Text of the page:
Wednesday, June 27, 2012

Working Smarter: How to Win Customers with Competitions

People love competitions so they are an excellent way to keep in touch with your clients and to make new clients.

Competitions come in all shapes and sizes and have different potential and actual benefits to businesses, depending on what you are seeking as an outcome. Consider this case study from Sam's Hardware Supplies.

Sam's manager Marty wanted to run a competition for parents that would involve the whole family, especially those with younger children. This demographic, he figured, consists of a lot of parents with lower disposable income who do much of their own work about their houses ... DIY (Do it Yourself). He wanted to give the kids some fun, get the parents into the shop and get them to take a good look at many of the new lines that had arrived. Finally, he wanted to build an email list to whom he could send details about specials and invite to events.

Sam chose a range of prizes. First prize was a $300 bicycle that came in options for two sizes depending on the age and gender of the winner. Second prize was a child's wheelbarrow valued at $75 and there were several metal trucks, bedside lamp/radios and stuffed animals for third prize and consolation winners. Fifty 10% discount coupons were thrown in for good measure.

The competition was advertised a week beforehand in the news media and by passing out entry cards for those who visited the shop. It was scheduled to be held on a Sunday because parents are often busy taking kids to sports on Saturdays. At midday there was to be a hot dog handout with free hotdogs for children under 16 and low cost hotdogs for parents and others.

Each entrant completed a card with their name and email address to which the winner could be notified if he or she wasn't present. Entrants were also asked if they wanted to receive special offers, notification of discounts and special competitions and events and ticked an approval box if they agreed.

On the rear of the entrant application was a search matrix with photographs of hardware items and a question about each item. Children had to walk around the shop with their parents and find specific information eg, how much is a ball pene hammer from Stanley? What is the stock number for a Ryobi 10mm electric drill?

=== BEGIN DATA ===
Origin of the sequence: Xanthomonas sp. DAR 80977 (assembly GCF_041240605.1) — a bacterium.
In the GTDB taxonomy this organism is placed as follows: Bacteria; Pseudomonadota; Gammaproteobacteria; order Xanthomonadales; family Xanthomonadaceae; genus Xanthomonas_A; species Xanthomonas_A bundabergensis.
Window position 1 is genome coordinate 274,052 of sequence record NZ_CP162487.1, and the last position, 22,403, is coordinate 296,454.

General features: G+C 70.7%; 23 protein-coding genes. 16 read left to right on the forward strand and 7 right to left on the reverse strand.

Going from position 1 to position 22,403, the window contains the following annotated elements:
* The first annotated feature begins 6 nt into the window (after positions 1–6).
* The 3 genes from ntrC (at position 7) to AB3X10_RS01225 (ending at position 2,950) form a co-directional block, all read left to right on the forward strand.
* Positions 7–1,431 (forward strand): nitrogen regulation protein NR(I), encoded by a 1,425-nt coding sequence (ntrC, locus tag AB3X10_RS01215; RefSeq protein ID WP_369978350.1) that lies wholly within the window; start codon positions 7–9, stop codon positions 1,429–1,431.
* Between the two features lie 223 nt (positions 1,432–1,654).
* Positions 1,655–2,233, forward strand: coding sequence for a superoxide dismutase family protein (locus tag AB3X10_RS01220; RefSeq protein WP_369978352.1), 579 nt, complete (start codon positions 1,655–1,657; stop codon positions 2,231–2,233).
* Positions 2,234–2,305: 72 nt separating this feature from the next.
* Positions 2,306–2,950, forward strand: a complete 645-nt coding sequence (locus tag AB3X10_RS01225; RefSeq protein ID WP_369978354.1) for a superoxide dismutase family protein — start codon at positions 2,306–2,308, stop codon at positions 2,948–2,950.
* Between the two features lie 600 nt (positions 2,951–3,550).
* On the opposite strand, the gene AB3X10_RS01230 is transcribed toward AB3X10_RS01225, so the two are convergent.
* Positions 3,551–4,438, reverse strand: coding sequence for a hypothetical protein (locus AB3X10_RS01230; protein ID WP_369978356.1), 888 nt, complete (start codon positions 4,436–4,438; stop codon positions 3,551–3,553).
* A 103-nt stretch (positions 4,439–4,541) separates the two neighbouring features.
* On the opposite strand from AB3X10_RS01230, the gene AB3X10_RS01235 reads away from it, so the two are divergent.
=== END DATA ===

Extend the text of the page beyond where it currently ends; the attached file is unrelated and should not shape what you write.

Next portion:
On the Sunday of this competition, Sam's had 380 people who entered the competition. Three refrained from ticking the box option agreeing to receive email messages. The competition was considered an outstanding success.

By Tuesday following the competition Sam's staff had been through the entries and selected the winners. The first prize winner was invited to the shop to pick up the bicycle and publicity photographs were taken and later published in local news media and placed on a poster near the front door. Others were advised by email to drop in and collect their prizes, which they did during the week.

Sam's Hardware Supplies runs competitions two or three times per year and uses GroupMail Business email marketing software to manage their email messages. Among the many advantages, they can personalise each message even though sending thousands. They can also target specific regions of their township and subscribe and unsubscribe their list automatically. Running the program is a snap.

Does your firm run competitions? If you were asked to run a competition for your business, what type of competition would you run?

Robin

Download Group Mail Free v3.4

1 comment:

  1. Jennifer Marlo wrote an interesting complementary article about How email marketing gone wrong can be made right. You may be interested in reading that too. Go here: http://blogs.imediaconnection.com/blog/2012/06/21/how-email-marketing-gone-wrong-can-be-made-right/#comment-18101

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